What Happens To Your Bills While You Pursue An Injury Claim?

Among the biggest worries that clients will often express to a personal injury lawyer are those involving bills. Life doesn't stop costing money, even if your life has been knocked radically off course in the meantime. This is an issue that's important to address so you can invest the time required to try to reach a settlement or pursue a lawsuit. Here's what you need to know about how bills are usually handled by clients.

Medical Bills

It's probably odd to hear that the potentially biggest bills you'll face may be the ones that you'll have the easiest time dealing with. The standard tool of doctors, hospitals, and clinics that are dealing with patients who are pursuing injury cases is what's known as the medical lien. Essentially, a medical lien gives those parties a claim on their portion of any settlement or judgment you might arrive at.

A personal injury lawyer can't emphasize strongly enough how important it is to keep track of all the bills you're asked to pay. You have the right to make medical professionals justify the bills they send you, and you should exercise it by asking for a complete report. Likewise, a full reporting of your medical bills will be necessary for pursuing your claim anyhow.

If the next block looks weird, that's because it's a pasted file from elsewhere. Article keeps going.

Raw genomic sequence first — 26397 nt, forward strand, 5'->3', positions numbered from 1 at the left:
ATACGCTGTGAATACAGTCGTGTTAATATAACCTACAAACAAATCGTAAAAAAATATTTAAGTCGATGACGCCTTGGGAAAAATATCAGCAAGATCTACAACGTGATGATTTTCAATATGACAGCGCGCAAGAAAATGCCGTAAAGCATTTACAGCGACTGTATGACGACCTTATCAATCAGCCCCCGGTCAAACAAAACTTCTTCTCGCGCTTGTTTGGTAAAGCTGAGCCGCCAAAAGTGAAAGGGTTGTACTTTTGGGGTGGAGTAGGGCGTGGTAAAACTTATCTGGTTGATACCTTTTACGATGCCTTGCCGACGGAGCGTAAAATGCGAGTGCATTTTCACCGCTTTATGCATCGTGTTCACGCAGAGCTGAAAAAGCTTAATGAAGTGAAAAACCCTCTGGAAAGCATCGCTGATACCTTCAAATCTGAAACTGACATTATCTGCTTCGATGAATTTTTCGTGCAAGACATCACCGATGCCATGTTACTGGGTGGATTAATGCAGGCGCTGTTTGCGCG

Mortgages, Rent, and Utility Bills

These are the toughest ones to deal with. If possible, try to enter into an arrangement where you pay whatever might be reasonable. Offering a lien to creditors is also an option, but don't expect them to be as flexible as the medical bills might be.

It is possible to seek disability payments while you wait for an injury settlement. Be aware, however, these payments may be reduced once you get compensation from your case.

Attorney's Fees

The typical personal injury lawyer works on what's called a contingency basis. Effectively, your attorney, if they accept your case, only gets paid if they succeed in getting compensation for you. This means you won't have to pay your lawyer's bills until settlement or judgment money comes in.

A lawyer will usually add their expenses to the pile. Even mundane items are typically billed, such as the cost of paper for filing briefs and notices. If an expert witness had to be hired, these costs will be paid by the attorney up front. However, you will owe that money to the personal injury lawyer. Generally, an attorney will ask for their cut directly from the court.

When it comes to paying your bills after an injury, don't settle. It's recommended you reach out to a personal injury lawyer and see what works for your case.